During last night’s State of the Union speech, President Obama highlighted his proposal to make community college free for millions of students. His goal, he said, is a “future where two years of college is like high school today: free and universal.” The program, which he detailed during a conference in Tennessee last week, could cover full tuition at an average of $3,800 per year for nearly nine million students nationwide if all eligible schools and states participate.
The President said that the 21st century rewards knowledge; two in three new job openings now require at least some higher education. However, he also said that “too many bright, aspiring individuals are priced out” of higher education due to high tuition and related costs. His proposal to eliminate the cost of community college would help students “graduate ready for a new economy, without a load of debt.” But he also reminded students that they would have to “earn it” by getting good grades and graduating on time. Specifically, the plan would cover tuition for half- and full-time students who maintain a 2.5 GPA (roughly a C+) and who make steady progress toward completing a program.
The proposal for free community college was one of the most widely discussed and popular topics on social media after speech last night using the hashtag #freecommunitycollege on Twitter and Facebook. Many community colleges, educators, and administrators, including the U.S. Department of Education, said they support the plan.
Why are community colleges important?
President Obama likened his free community college proposal to past federal initiatives such as free, universal access to high school and the GI Bill. The President noted that not only are more Americans finishing college now than ever before but 40% are choosing community colleges. So what makes community college different from four-year universities and colleges, and why are they important?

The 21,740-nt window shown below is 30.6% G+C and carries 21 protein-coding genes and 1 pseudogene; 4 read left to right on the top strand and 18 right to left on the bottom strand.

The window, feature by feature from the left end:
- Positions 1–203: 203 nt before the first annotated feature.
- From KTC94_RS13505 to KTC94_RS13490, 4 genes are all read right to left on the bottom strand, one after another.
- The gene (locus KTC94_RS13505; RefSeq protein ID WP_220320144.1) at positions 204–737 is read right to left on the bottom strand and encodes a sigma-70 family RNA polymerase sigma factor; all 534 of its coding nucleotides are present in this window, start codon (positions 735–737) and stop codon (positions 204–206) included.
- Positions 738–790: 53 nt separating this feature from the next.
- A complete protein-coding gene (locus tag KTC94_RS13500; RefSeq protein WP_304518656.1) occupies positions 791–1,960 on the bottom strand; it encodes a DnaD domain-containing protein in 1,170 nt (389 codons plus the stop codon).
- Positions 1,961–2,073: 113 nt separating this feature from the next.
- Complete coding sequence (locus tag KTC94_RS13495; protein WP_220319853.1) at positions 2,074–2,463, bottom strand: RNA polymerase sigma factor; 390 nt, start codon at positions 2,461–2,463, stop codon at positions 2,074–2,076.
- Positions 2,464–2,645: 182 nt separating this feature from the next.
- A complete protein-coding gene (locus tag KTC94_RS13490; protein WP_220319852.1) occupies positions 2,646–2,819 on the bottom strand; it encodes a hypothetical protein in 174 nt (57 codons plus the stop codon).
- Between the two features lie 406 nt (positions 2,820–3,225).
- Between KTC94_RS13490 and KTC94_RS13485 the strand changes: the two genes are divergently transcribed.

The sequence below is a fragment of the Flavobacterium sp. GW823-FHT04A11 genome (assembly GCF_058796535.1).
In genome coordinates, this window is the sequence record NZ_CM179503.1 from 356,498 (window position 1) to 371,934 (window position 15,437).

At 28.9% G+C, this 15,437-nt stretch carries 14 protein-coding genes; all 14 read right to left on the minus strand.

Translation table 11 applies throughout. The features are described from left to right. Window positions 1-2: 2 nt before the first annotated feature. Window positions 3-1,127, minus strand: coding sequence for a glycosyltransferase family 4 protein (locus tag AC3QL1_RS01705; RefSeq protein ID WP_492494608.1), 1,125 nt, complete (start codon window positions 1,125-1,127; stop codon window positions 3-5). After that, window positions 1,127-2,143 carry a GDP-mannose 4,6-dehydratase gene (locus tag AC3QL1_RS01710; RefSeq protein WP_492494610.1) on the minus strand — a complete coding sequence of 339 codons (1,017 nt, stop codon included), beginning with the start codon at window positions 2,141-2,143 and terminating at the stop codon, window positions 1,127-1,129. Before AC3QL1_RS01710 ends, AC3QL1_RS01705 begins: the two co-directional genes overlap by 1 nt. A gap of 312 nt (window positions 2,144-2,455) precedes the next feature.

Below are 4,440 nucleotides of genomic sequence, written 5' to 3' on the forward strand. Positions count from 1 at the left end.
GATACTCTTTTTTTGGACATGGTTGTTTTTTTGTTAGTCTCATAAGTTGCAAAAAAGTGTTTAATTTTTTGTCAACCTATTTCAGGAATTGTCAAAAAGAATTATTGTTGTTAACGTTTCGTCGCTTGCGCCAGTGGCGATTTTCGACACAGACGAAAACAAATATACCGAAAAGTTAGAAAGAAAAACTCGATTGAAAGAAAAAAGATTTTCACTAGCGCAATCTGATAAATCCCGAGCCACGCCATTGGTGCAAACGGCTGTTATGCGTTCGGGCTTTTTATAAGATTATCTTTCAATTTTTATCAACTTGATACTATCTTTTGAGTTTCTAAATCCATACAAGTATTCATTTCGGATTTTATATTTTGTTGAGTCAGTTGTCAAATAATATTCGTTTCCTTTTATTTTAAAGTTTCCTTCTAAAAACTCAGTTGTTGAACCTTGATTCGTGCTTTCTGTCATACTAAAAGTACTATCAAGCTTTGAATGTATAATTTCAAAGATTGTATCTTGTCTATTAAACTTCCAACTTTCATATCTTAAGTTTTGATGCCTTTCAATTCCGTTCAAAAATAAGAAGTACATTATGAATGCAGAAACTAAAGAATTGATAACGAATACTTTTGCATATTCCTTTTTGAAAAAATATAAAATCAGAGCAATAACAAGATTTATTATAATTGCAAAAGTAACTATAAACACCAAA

For many, the structure of a community college—with their open-door policies and often small, diverse learning environments—is a better fit than jumping straight into a four-year institution. This can be especially true for young students who need to build their confidence before leaving the nest and moving sometimes great distances to a large university.
But another group of students that the President mentioned last night might benefit just as much from community colleges’ structure: non-traditional students. The diversity of student populations, programs focusing on certifications, and flexibility of class scheduling can be huge assets to adults looking to change careers or gain additional training in their profession.
There are still many details to consider in the President’s free community college proposal, including where the funding would come from. But as smaller areas in Tennessee and Chicago demonstrate the success of this kind of program, there is an opportunity for a wider—even national—plan. The President’s proposal heads to Congress next, and so there will likely be many more discussions to come.
To read or watch the President’s proposal details, visit the White House’s blog.